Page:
Landscaping with Roses

by Lee Wyatt
(last updated April 26, 2017)

Landscaping with roses is an interesting study in contrasts. First, while the plant itself is surprisingly versatile and hardy it still needs careful study to get the most out of it. In addition, entire libraries have been filled on the subject of properly filling a landscape with roses. In fact, depending on who you ask, roses are an absolute necessity when creating any garden. While this statement is a matter of opinion, what really isn't a matter of opinion is how easy roses are to care for. For this reason more than any other, roses should seriously be considered when you begin landscaping your garden or yard. In order to begin landscaping with roses, you simply need to consider these guidelines.

  • Purpose. Ask yourself the simple question of what are you going to be growing the roses for? This answer will go a long way to helping you landscape accordingly. For example, if you are going to be using the roses as a means to enhance the beauty of your home you will use different roses, and care for them differently, than if you are going to be growing roses as an herb for your cooking.
  • Location. Part of landscaping with roses is choosing the best possible location for planting. You will need to make sure that the location that you have chosen will receive the proper amount of sunlight (usually no less than six hours), and that it will fit in with your overall landscape design. While the rose bush may look absolutely beautiful under the windows at the front of your house, if they do not get enough sunlight they will quickly die.
  • Circulation. What many people don't realize is that roses will require a lot of air circulation. Typically the more circulation that you can give to your roses, the less likely they will be susceptible to diseases and insects. This means that roses should have plenty of space when planted near buildings, shrubs, or other items that can block off air circulation.
  • Type of roses. Many beginners will make the mistake of only choosing one type of rose when they are landscaping. This decision, often called monoculture, leads to problems if some unforeseen catastrophe appears. For example, some types of roses are not susceptible to the same pests or diseases as others. By having a diverse selection of roses in your landscape design you can make sure that all of your roses do not die of the same problems.

Author Bio

Lee Wyatt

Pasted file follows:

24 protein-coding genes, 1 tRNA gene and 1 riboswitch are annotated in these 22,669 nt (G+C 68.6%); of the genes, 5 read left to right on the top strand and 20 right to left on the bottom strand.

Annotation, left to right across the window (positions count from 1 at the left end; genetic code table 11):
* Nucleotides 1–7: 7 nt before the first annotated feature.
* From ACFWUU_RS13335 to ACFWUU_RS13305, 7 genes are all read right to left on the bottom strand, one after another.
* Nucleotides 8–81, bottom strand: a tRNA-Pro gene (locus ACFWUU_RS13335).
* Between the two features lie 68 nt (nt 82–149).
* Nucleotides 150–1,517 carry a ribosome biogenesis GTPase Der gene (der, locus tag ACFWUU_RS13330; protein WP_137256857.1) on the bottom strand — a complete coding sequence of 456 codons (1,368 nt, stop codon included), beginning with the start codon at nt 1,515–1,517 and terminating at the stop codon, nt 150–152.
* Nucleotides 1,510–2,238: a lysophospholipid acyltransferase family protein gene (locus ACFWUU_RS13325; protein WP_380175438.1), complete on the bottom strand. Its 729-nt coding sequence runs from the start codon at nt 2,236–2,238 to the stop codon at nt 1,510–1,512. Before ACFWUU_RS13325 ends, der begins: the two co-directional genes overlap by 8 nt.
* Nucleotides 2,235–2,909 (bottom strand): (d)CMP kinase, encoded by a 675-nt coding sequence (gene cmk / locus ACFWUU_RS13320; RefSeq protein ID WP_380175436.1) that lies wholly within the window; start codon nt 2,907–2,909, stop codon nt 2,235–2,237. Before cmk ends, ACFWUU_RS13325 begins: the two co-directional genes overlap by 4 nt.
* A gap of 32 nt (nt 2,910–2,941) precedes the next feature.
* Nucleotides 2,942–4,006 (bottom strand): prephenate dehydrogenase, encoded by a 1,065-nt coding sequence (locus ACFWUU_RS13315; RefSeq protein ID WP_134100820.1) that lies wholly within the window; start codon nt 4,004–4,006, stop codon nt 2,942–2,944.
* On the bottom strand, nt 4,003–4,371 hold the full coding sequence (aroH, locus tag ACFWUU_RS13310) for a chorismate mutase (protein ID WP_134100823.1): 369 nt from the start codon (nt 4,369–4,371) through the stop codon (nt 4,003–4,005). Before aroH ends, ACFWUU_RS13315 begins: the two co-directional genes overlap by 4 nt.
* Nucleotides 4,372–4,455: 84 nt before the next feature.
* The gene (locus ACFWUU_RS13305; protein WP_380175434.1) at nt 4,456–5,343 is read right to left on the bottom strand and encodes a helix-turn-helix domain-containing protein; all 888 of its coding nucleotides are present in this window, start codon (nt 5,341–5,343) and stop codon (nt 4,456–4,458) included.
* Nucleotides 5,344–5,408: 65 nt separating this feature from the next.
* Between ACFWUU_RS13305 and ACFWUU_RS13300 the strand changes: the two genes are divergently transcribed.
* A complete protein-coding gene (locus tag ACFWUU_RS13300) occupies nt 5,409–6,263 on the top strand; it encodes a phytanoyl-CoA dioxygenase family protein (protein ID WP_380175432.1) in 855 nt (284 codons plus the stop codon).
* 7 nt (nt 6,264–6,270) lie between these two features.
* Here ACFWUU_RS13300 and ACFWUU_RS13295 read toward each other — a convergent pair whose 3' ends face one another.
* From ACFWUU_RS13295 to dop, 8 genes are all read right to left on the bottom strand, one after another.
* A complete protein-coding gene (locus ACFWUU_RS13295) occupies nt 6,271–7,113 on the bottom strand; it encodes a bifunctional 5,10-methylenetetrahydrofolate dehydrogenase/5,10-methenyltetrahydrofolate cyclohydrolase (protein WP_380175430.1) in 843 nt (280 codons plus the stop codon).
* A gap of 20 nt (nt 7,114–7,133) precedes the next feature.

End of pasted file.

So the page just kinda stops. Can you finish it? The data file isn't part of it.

Contributor of numerous Tips.Net articles, Lee Wyatt is quickly becoming a regular "Jack of all trades." He is currently an independent contractor specializing in writing and editing. Contact him today for all of your writing and editing needs! Click here to contact. ...

MORE FROM LEE

Lowering Landscaping Costs

Do you have a landscaping project coming up? If so you may be interested in lowering landscaping costs. Here's what you can ...

Discover More

Keeping Bulbs Healthy During the Winter

When the proper steps are taken, it is entirely possible to store bulbs during the cold winter months. In fact, if you know ...

Discover More

Anodized Cookware

Whether you know it or not, chances are pretty good that if you have ever gone shopping for cookware that you have seen ...

Discover More
More Gardening Tips

Fragrant Rose Bushes

Roses are beautiful flowers, but they do demand a bit more care than most flowers that you plant in the ground. You'll need ...

Discover More

Caring for Roses

Roses have developed a reputation for being finicky. Roses are no more particular than other plants. They simply require a ...

Discover More

Understanding Rose Classifications

It goes without saying that roses are perhaps one of the most popular plant choices among gardeners around the world. To ...

Discover More
Subscribe

FREE SERVICE: Receive an e-mail several times each week with a featured gardening tip. Enter your address and click "Subscribe."

Comments

If you would like to add an image to your comment (not an avatar, but an image to help in making the point of your comment), include the characters [{fig}] in your comment text. You’ll be prompted to upload your image when you submit the comment. Maximum image size is 8Mpixels. Images larger than 600px wide or 1000px tall will be reduced. Up to three images may be included in a comment. All images are subject to review. Commenting privileges may be curtailed if inappropriate images are posted.

What is 6 - 3?

There are currently no comments for this tip. (Be the first to leave your comment—just use the simple form above!)


Subscribe

FREE SERVICE: Receive an e-mail several times each week with a featured gardening tip. Enter your address and click "Subscribe."

(Your e-mail address is not shared with anyone, ever.)